Choosing the Right Backup Tape
With the drop in hard drive prices, many system administrators are faced with more data to back up than before.
With the drop in hard drive prices, many system administrators are faced
with more data to back up than before. It may well be time to think about
wholesale upgrades to your tape storage systems. The table lists some
popular backup tape formats. Other formats (such as Ecrix’s VXA1, Onstream’s
ADR, and Tandberg’s SLR) haven’t caught on, probably because other OEMs
haven’t adapted these formats. Mammoth’s (Exabyte) helical scan 8mm format
has faded in popularity and seems to be losing the battle with AIT (Advanced
Intelligent Tape). The members of the AIT Forum (www.aittape.com/)
argue that its design makes AIT drives more reliable than Mammoth-type
drives, but Exabyte obviously disagrees with this. Exabyte provides a
white paper (www.exabyte.com/support/online/documentation/
whitepapers/costown.cfm) that has a good discussion of costs of tapes,
drives and doing backup, though it’s slanted toward Exabyte. Exabyte has
announced plans to “merge” with Ecrix, as the VXA-1 and Mammoth markets
are largely separate.
||3MB to 4.8MB/s
||4MB/s native; fast wide SCSI-II
||6MB/s; ultrawide SCSI, LVD
|DLT IV/DLT 4000 drive
|DLT IV/DLT 7000 drive
|DLT IV/DLT 8000 drive
|Super DLT (SDLT 220)
|Linear Tape Opne LTO Ultrium
||10MB to 20MB/s
Older formats (remember QIC tapes?) aren’t even large enough for small
home computers these days. Travan tapes were supposed to solve that problem;
but they, too, have been outgrown. The Travan format that does have 20GB
capacity, Travan NS, is difficult to find. Cost and convenience lead most
small system owners to utilize Jaz; Zip; and, increasingly, CD-RW for
backup rather than tape.
As a system administrator, how should you choose? Obviously, capacity
is paramount, but backward compatibility may also be a factor. If so,
then Super DLT may be a logical choice, as SDLT drives will read (and
write) to older DLT tapes. DDS drives are also backward-compatible with
older DDS formats. Tape cost may also be a factor: Recent online prices
are about $140 each for SDLT tapes, Ultrium tapes are around $110, AIT
tapes are approximately $70, DLT tapes cost from $50 to $80, and DDS tapes
range from about $12 to $40 (depending on capacity). DDS drives are still
popular in the OEM market, though the DDS developers (Sony, HP and Seagate)
have announced they wouldn’t develop a DDS-5 format. They will, however,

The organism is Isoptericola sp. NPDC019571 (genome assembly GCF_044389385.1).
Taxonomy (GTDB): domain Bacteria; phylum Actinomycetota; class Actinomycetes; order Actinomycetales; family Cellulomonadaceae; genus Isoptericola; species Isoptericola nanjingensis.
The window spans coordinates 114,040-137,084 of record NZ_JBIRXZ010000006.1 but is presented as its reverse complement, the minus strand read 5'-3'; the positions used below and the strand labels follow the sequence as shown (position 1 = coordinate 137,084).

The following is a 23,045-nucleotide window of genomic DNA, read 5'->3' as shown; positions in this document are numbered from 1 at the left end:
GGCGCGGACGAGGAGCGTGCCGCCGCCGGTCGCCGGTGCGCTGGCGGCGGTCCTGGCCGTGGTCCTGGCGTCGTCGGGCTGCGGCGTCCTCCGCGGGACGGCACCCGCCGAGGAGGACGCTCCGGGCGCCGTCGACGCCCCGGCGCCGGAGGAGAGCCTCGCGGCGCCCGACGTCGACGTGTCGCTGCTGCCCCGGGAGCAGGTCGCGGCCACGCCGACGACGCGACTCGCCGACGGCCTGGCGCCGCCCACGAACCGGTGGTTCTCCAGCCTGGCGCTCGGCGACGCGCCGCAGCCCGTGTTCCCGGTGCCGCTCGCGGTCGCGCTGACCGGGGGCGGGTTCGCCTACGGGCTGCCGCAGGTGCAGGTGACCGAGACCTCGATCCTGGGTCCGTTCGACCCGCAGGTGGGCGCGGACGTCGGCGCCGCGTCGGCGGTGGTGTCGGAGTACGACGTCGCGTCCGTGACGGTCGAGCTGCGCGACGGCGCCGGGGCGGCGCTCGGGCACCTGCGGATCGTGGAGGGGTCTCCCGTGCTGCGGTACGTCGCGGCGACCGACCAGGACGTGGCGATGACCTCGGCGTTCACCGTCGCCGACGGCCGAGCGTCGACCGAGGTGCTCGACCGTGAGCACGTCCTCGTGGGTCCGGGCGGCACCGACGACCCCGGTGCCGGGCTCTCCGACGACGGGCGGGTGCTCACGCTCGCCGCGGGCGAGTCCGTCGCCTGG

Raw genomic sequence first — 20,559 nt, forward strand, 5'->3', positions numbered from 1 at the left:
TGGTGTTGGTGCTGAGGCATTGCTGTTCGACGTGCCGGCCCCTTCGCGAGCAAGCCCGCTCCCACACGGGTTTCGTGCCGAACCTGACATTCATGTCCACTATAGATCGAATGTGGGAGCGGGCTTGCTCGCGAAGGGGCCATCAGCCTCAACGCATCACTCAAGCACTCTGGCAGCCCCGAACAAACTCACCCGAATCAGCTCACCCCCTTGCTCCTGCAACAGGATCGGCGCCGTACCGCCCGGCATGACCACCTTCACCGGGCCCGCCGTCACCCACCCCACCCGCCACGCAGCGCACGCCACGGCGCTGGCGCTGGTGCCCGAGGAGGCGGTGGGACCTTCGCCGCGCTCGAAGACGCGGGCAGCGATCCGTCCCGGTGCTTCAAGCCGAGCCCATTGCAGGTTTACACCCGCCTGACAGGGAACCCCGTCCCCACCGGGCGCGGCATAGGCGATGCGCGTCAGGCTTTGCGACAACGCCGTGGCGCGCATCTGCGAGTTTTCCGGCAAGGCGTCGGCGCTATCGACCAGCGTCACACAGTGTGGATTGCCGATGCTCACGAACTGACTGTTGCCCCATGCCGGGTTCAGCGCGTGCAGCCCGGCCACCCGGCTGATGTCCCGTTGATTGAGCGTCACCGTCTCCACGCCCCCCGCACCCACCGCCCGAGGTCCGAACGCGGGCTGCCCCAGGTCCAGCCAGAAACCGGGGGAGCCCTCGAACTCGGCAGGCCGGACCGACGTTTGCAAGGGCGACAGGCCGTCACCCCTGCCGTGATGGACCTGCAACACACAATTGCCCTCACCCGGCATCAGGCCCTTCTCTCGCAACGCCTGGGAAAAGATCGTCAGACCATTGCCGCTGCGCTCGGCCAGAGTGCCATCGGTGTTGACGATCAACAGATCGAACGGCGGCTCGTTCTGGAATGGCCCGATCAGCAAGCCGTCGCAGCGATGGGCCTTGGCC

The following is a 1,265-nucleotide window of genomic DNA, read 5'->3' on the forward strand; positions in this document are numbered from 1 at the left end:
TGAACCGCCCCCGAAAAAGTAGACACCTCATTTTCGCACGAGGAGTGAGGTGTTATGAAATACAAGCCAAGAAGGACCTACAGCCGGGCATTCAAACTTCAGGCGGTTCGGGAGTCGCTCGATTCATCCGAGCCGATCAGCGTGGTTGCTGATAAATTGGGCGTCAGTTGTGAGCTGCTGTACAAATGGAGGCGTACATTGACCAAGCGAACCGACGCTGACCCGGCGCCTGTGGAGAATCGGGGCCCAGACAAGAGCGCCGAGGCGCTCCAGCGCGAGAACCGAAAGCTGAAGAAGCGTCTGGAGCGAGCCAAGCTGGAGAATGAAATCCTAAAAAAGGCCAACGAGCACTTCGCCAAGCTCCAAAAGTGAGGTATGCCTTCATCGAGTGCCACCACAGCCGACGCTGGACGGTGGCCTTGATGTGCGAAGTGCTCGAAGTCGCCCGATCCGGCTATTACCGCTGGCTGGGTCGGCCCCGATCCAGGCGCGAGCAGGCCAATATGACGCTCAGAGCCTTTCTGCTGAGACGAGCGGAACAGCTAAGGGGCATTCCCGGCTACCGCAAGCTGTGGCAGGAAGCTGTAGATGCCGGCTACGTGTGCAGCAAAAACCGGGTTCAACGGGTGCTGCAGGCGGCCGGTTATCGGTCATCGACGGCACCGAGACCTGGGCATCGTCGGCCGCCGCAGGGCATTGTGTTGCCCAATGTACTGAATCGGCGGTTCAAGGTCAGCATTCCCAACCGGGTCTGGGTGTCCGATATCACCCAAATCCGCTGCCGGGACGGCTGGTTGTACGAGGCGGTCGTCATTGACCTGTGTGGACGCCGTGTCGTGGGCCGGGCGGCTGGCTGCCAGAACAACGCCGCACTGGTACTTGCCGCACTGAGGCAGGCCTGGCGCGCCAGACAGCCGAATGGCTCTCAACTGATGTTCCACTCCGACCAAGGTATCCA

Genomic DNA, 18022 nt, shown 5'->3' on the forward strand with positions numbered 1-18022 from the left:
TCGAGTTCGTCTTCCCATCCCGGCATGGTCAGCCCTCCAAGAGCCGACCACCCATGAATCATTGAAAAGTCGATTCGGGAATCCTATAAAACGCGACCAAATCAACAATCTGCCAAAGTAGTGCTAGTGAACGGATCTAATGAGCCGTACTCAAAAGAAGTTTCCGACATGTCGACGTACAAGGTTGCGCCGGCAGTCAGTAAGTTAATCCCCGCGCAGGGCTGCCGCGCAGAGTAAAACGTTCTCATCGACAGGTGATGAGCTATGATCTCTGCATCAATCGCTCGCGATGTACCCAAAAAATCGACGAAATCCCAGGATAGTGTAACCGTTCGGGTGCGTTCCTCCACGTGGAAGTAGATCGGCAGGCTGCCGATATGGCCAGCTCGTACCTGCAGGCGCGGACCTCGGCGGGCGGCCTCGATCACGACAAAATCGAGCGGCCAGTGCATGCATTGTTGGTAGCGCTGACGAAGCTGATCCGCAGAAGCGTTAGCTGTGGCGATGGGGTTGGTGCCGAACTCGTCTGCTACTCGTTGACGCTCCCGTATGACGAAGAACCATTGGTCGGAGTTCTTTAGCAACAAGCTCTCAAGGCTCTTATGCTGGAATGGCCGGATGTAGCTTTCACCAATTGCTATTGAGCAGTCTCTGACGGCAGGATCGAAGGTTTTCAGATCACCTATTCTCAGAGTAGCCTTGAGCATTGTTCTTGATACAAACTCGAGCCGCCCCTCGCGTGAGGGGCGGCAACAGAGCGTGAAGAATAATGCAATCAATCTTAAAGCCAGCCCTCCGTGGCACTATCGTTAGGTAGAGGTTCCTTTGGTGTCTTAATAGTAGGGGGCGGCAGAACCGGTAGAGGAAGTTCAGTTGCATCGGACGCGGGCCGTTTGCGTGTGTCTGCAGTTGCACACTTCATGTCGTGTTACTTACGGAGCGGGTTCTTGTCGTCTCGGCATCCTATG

continue to suppport existing units. Both DLT (as SDLT, by Quantum) and
Linear Tape Open in the Ultrium format (developed by Seagate, HP and IBM)
have clear upgrade paths for increased capacity and speed. The Ultrium
consortium (www.ultrium.com) plans an eight-fold increase when it releases
its fourth-generation product. That will provide an 800GB/1.6TB capacity
tape, with an uncompressed transfer speed of 80 to160 MB/s—and double
that for compressed files. Quantum has similar plans for SDLT’s migration
to super capacity tapes. An 11-magazine Seagate autoloader built on Ultrium
technology presently has a 2.2 TB capacity, and future generations will
continue to increase that capacity.
The factor that many sysadmins miss when choosing a tape drive is reliability.
Error rates for data reliability are comparable for most formats above
(one error in 1017 bits), with the exception of DDS (one error in 1015
bits). However, it’s been my experience that, within a two-year window,
an inordinate number of DLT drives fail at the hardware level. AIT drives
have one of the best MTBF rates on the market, but the tape is about the
same price as DLT.
Another important point to consider is restore speed; when you need a
server restored, you need it restored as quickly as possible. AIT tapes
have a built-in memory chip, making searching for files on AIT tapes considerably
faster than searching on DLT tapes. DDS drives seem more reliable than
DLT drives, but the DAT tapes they use are subject to rapid failure. This
phenomena seems quite batch dependent; but, on average, over the past
few years, I’ve seen one in 10 to one in 20 DAT tapes fail prematurely.
On several occasions, I have seen multiple DAT tapes within a batch fail
quickly, but haven’t noted this problem with DLT tapes.
Ultrium has the clear performance advantage over SDLT, while SDLT has
backward compatibility. DDS drives range from approximately $400 to $800,
but are at the end of their product life. AIT drives are more than $3,000,
Mammoth drives are about $4,000, and DLTs vary in price (depending on
capacity) but are in the $5,000 range. Ultrium drives and SDLT drives
may also be found in the $5,000 range. But remember: Drive cost is minimal
compared to cost of tape, personnel, and potential lost productivity.
About the Author
Douglas Mechaber, MCSE, MCNE, CCDA, is a network consultant and dive instructor and is always on the lookout for utilities that make his life easier, or panulirus interruptus, the California spiny lobster.